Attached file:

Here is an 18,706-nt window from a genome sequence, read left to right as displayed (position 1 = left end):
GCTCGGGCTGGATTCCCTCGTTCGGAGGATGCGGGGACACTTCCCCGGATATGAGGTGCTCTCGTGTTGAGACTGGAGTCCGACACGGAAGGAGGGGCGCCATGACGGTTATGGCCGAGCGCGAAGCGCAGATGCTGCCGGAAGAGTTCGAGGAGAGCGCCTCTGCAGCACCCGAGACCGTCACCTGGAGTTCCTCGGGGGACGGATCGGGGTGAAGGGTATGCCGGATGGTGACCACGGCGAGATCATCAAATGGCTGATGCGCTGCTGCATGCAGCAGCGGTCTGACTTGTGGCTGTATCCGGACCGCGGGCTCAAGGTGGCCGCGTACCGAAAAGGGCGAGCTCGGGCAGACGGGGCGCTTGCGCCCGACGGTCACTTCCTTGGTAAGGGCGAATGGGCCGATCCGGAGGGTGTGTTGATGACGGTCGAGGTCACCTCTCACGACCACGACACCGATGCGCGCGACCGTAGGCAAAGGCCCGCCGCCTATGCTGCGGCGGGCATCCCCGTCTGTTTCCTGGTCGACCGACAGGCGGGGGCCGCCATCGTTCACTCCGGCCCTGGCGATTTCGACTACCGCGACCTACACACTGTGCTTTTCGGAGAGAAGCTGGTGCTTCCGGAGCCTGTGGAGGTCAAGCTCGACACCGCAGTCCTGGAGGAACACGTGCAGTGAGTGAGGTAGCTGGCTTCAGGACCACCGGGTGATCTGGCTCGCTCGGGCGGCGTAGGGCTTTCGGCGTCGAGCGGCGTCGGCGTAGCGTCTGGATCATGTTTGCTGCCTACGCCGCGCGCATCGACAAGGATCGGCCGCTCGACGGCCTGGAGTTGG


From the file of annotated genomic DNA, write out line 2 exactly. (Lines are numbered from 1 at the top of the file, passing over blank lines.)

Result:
GCTCGGGCTGGATTCCCTCGTTCGGAGGATGCGGGGACACTTCCCCGGATATGAGGTGCTCTCGTGTTGAGACTGGAGTCCGACACGGAAGGAGGGGCGCCATGACGGTTATGGCCGAGCGCGAAGCGCAGATGCTGCCGGAAGAGTTCGAGGAGAGCGCCTCTGCAGCACCCGAGACCGTCACCTGGAGTTCCTCGGGGGACGGATCGGGGTGAAGGGTATGCCGGATGGTGACCACGGCGAGATCATCAAATGGCTGATGCGCTGCTGCATGCAGCAGCGGTCTGACTTGTGGCTGTATCCGGACCGCGGGCTCAAGGTGGCCGCGTACCGAAAAGGGCGAGCTCGGGCAGACGGGGCGCTTGCGCCCGACGGTCACTTCCTTGGTAAGGGCGAATGGGCCGATCCGGAGGGTGTGTTGATGACGGTCGAGGTCACCTCTCACGACCACGACACCGATGCGCGCGACCGTAGGCAAAGGCCCGCCGCCTATGCTGCGGCGGGCATCCCCGTCTGTTTCCTGGTCGACCGACAGGCGGGGGCCGCCATCGTTCACTCCGGCCCTGGCGATTTCGACTACCGCGACCTACACACTGTGCTTTTCGGAGAGAAGCTGGTGCTTCCGGAGCCTGTGGAGGTCAAGCTCGACACCGCAGTCCTGGAGGAACACGTGCAGTGAGTGAGGTAGCTGGCTTCAGGACCACCGGGTGATCTGGCTCGCTCGGGCGGCGTAGGGCTTTCGGCGTCGAGCGGCGTCGGCGTAGCGTCTGGATCATGTTTGCTGCCTACGCCGCGCGCATCGACAAGGATCGGCCGCTCGACGGCCTGGAGTTGG